This tutorial will show you how to import your first packages using SCCM Importer. Invest 4 minutes and you will never add packages using the SCCM Admin Console again.
Hi and welcome to this getting started tutorial. First, I will talk a bit about the general settings of SCCM Importer and then I will help you create your first template followed by importing packages in different ways.
Step 1 – Verify General Settings
Let’s start with general settings. Click on the Settings button in the ribbon to launch the Manage Settings Wizard.
Here you could change the path for the import templates that we will soon create. If you have several coworkers you could change the local path to a network path to start sharing your templates. The same is possible for the repository settings, so that your coworkers can access the desired repositories without the need to specify credentials etc. The package cache is where SCCM importer stores the downloaded applications. And finally, you can change the path to the log files.
If you are running into problem importing applications with SCCM Importer you can enable verbose logging to get a lot more details during an import. I generally recommend to only enable verbose logging if you are troubleshooting else you can leave it as is. Click next to get to the proxy screen where you can add a proxy if needed.
Step 2 – Create a Template
Now once the general settings are taken care of, the next step is to create an import template. Open the Manage template wizard by clicking on the Templates button.
In this short tutorial, we will create a default template with a minimum amount of settings to get started. There are a lot more settings available if you create a custom template. To create your first template, fill in the name of the SCCM server and the network path you would like to set as the top-level source directory. We will create a subfolder for each package you will import and SCCM will use that folder as a source directory.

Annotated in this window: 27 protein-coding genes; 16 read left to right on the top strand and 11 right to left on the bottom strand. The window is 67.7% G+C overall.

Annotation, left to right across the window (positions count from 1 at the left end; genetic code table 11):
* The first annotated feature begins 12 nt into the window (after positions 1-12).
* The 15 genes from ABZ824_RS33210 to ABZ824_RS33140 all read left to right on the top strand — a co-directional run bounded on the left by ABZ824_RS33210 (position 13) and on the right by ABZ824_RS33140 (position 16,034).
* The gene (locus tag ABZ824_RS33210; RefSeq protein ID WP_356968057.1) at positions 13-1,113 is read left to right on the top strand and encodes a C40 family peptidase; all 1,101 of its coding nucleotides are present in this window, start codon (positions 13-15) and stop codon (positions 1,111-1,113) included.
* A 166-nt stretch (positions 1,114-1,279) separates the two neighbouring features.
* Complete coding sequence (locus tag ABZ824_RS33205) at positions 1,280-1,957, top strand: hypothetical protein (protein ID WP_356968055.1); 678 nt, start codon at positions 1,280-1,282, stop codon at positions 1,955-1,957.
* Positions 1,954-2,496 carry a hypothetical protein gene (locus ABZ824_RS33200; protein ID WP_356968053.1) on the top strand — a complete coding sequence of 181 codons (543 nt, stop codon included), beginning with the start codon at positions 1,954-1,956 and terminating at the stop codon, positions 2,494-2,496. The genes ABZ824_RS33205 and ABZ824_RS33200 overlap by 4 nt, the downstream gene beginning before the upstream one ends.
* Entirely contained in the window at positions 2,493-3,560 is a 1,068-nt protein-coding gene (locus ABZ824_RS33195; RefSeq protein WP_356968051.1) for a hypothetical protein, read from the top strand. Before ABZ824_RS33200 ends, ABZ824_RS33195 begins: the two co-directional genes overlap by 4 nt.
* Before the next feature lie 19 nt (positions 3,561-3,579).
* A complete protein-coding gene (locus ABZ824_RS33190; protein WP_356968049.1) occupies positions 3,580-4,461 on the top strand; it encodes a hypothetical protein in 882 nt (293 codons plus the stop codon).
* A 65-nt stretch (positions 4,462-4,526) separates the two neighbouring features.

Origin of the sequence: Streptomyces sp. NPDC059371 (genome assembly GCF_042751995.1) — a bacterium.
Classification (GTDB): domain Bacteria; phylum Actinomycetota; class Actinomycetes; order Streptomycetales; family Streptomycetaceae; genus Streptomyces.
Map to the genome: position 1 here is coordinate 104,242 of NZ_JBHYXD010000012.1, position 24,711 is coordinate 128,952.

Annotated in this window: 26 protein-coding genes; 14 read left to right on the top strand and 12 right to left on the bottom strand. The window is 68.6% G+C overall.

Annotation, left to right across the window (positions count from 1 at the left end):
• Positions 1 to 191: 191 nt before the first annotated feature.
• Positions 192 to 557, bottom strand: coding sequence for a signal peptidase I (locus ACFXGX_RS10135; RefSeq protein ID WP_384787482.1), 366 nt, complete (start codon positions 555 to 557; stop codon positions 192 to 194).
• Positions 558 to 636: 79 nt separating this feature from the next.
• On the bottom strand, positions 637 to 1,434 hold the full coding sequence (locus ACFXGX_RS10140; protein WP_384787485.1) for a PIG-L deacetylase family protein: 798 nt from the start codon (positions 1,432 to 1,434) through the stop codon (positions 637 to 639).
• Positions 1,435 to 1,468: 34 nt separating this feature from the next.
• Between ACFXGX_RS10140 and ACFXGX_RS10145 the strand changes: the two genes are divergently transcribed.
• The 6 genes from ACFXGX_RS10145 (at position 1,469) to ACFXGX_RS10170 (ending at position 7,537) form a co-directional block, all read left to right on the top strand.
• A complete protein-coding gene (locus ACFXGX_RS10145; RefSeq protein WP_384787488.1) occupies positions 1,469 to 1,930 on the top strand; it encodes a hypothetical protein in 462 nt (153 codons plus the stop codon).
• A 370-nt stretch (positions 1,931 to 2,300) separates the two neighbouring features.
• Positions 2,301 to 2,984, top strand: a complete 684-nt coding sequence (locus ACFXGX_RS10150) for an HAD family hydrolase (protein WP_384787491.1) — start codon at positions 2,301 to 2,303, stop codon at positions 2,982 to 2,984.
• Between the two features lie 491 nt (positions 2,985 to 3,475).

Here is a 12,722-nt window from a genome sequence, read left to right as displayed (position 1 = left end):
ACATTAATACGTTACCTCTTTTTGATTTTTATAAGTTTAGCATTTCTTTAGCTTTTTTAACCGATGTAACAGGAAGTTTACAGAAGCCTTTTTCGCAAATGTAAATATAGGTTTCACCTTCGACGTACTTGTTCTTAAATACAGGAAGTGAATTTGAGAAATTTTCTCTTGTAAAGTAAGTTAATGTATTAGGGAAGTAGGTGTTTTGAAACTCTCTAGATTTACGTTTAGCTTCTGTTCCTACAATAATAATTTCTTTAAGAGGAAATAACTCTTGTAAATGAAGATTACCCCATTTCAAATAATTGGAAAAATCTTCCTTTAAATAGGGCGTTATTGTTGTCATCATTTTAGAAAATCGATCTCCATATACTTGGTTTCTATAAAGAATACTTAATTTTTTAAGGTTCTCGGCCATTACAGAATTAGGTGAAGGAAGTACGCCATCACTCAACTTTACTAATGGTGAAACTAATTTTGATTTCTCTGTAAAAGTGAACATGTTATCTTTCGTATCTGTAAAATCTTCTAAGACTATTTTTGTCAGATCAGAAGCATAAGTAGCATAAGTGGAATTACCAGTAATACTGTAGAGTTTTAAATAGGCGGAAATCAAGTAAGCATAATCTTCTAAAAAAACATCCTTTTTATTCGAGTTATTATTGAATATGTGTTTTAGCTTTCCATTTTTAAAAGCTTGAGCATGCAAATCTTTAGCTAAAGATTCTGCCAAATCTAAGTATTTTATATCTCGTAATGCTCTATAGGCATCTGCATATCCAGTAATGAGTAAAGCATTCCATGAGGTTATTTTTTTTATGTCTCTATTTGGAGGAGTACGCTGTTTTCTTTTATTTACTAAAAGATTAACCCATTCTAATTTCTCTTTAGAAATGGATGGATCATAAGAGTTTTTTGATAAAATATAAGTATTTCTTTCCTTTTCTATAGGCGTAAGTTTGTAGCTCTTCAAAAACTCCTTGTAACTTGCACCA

Click Create template and you are done (An autogenerated profile will be created with default settings).
Step 3a – Import a Package Into SCCM
I will now show you the two most common ways to import packages. First I will show you how to import a package manually by reading information from the MSI file. Then I will import a package from a repository using our Batch Import feature. Let’s start with the manual import. Select From folder in the ribbon menu.
select the default profile that we just created.
Then browse to the package that you want to import and select the MSI file and click next.
As you can see, we have read the application name, manufacturer, version and language from the selected MSI file, populating the variable fields to create names for all objects that the SCCM Importer will create during the import. You can see changes to the objects directly when changing any of the variables.
The default template will only create the minimum number of objects needed to import a package. Create your own custom template to enable tons of settings, including custom naming convention, security scopes, default distribution points and more. Click next to continue.
If the package has any dependencies or will supersede an existing package, you can specify it here. Click Next.
Select any distribution point or group, if you want the package to be replicated to them. Click Next.
In the advanced wizard step you could change many of the settings the we have filled in for you, including making the deployment required at a specific date. Click Import package to start the import.
Application Import Wizard – Advanced -Required Deployments
Step 3b – Batch Import a Package Into SCCM
While the package is imported in the background, I will show you the second and most convenient way to import a package. Select any package from the free repository and download it. Right click and select Batch import into SCCM. Select the same profile as before. What happened in the background is that we detected a custom import XML file in the downloaded package. This file contains everything we need for a successful import, from install and uninstall command lines to the name of the application. This mean that you don’t have to verify and change the autogenerated info from the MSI file for each import. Click Import all to start importing the package.
While the package is importing in the background, open the output window to see the progress. In a few seconds the package will be successfully imported!